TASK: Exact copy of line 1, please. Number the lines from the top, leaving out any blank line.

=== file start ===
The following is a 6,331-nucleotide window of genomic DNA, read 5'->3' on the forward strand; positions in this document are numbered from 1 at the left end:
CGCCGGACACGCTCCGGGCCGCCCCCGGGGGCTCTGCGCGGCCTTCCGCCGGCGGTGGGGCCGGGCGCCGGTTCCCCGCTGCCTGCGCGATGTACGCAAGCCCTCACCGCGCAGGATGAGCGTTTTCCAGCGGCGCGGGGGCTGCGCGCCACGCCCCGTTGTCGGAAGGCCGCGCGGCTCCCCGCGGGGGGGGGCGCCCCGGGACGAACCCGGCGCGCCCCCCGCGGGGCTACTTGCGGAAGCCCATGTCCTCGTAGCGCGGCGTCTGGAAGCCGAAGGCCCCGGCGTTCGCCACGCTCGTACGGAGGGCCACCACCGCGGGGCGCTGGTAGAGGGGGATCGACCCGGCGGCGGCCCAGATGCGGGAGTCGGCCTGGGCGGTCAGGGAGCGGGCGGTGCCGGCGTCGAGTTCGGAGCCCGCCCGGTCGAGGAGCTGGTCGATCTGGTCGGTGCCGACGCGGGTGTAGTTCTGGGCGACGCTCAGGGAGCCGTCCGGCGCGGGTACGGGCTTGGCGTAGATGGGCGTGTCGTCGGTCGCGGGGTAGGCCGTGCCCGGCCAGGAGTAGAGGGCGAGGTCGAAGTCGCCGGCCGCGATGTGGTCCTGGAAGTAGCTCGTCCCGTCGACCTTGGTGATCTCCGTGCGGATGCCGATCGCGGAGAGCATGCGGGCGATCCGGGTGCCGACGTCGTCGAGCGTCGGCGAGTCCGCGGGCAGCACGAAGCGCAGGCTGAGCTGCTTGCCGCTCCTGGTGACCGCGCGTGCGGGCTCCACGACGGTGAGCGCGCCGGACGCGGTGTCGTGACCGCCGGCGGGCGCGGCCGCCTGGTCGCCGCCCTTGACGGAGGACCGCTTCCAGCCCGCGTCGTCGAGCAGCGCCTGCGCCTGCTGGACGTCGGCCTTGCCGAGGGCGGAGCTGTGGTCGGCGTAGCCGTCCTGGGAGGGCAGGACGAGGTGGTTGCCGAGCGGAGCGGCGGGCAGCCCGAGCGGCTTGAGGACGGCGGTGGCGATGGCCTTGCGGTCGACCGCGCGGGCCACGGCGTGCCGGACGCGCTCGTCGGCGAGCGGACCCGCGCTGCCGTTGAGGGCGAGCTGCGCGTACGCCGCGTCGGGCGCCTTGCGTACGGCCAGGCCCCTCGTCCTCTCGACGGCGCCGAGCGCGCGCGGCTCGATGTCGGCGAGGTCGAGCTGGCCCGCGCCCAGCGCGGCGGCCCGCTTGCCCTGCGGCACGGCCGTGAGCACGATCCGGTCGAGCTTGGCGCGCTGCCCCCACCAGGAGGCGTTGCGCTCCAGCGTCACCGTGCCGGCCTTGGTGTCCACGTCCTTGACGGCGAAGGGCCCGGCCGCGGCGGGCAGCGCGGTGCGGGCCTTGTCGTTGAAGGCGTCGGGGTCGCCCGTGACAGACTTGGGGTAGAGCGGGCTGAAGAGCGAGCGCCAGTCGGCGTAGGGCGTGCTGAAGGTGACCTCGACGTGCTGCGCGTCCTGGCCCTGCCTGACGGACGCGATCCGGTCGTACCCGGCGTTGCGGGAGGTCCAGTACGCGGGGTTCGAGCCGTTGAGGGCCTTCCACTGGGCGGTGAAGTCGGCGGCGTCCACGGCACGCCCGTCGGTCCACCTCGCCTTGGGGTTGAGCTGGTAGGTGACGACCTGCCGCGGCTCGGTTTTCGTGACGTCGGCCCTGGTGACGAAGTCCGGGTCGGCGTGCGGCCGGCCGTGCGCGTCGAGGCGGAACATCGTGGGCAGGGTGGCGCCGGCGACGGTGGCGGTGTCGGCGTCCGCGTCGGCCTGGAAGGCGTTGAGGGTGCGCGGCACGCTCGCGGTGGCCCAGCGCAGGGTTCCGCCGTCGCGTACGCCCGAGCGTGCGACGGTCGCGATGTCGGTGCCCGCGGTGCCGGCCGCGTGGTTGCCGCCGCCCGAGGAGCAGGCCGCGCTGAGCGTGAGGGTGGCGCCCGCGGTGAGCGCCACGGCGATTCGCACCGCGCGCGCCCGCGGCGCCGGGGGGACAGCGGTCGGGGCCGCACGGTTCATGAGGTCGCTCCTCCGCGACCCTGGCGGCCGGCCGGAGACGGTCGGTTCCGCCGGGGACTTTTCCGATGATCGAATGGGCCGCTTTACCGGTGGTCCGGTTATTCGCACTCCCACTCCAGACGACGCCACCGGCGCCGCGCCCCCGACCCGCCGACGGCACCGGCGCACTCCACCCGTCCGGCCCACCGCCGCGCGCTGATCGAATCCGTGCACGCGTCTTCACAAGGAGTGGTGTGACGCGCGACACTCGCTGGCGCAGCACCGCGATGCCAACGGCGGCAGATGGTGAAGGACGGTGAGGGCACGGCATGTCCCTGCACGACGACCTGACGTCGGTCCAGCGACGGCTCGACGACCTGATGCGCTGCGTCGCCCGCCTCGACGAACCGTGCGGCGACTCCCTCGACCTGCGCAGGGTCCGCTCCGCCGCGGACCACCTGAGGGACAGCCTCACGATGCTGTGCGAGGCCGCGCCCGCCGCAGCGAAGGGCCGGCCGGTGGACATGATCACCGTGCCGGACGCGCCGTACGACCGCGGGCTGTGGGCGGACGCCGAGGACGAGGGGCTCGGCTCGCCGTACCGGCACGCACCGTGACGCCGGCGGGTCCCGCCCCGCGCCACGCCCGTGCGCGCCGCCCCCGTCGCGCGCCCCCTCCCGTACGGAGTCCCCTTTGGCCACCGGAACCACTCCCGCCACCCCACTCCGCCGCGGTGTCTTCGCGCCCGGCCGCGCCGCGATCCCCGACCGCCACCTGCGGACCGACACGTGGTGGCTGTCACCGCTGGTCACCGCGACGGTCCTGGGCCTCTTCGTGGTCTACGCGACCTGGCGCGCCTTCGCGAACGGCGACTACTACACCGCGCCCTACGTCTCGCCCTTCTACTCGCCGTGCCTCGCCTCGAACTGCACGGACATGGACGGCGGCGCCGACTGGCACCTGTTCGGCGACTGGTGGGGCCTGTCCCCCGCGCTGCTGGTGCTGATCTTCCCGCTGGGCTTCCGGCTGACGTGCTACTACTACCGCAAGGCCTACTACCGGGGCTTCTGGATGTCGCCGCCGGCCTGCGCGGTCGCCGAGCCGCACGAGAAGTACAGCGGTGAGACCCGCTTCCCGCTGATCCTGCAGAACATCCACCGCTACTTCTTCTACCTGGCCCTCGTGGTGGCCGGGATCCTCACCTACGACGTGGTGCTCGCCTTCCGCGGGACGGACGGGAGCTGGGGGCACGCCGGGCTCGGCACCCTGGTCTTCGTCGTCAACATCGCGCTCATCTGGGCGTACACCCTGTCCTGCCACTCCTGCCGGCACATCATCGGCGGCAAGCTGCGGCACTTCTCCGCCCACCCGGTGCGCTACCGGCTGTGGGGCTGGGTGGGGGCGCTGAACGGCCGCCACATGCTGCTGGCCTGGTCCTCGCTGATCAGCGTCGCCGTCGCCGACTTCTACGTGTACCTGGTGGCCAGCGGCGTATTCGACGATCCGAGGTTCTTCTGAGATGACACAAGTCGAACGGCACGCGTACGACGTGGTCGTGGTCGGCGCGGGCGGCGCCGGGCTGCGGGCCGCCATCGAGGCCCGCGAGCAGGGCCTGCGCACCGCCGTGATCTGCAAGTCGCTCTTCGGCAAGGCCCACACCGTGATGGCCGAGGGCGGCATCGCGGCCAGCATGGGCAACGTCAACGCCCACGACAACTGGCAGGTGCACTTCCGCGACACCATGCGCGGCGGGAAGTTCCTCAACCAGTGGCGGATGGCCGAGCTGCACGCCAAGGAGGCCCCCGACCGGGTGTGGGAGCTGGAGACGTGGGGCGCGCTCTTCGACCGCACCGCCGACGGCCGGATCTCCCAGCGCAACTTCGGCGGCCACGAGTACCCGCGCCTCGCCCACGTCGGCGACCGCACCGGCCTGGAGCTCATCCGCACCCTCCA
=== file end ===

The following is a 6,331-nucleotide window of genomic DNA, read 5'->3' on the forward strand; positions in this document are numbered from 1 at the left end: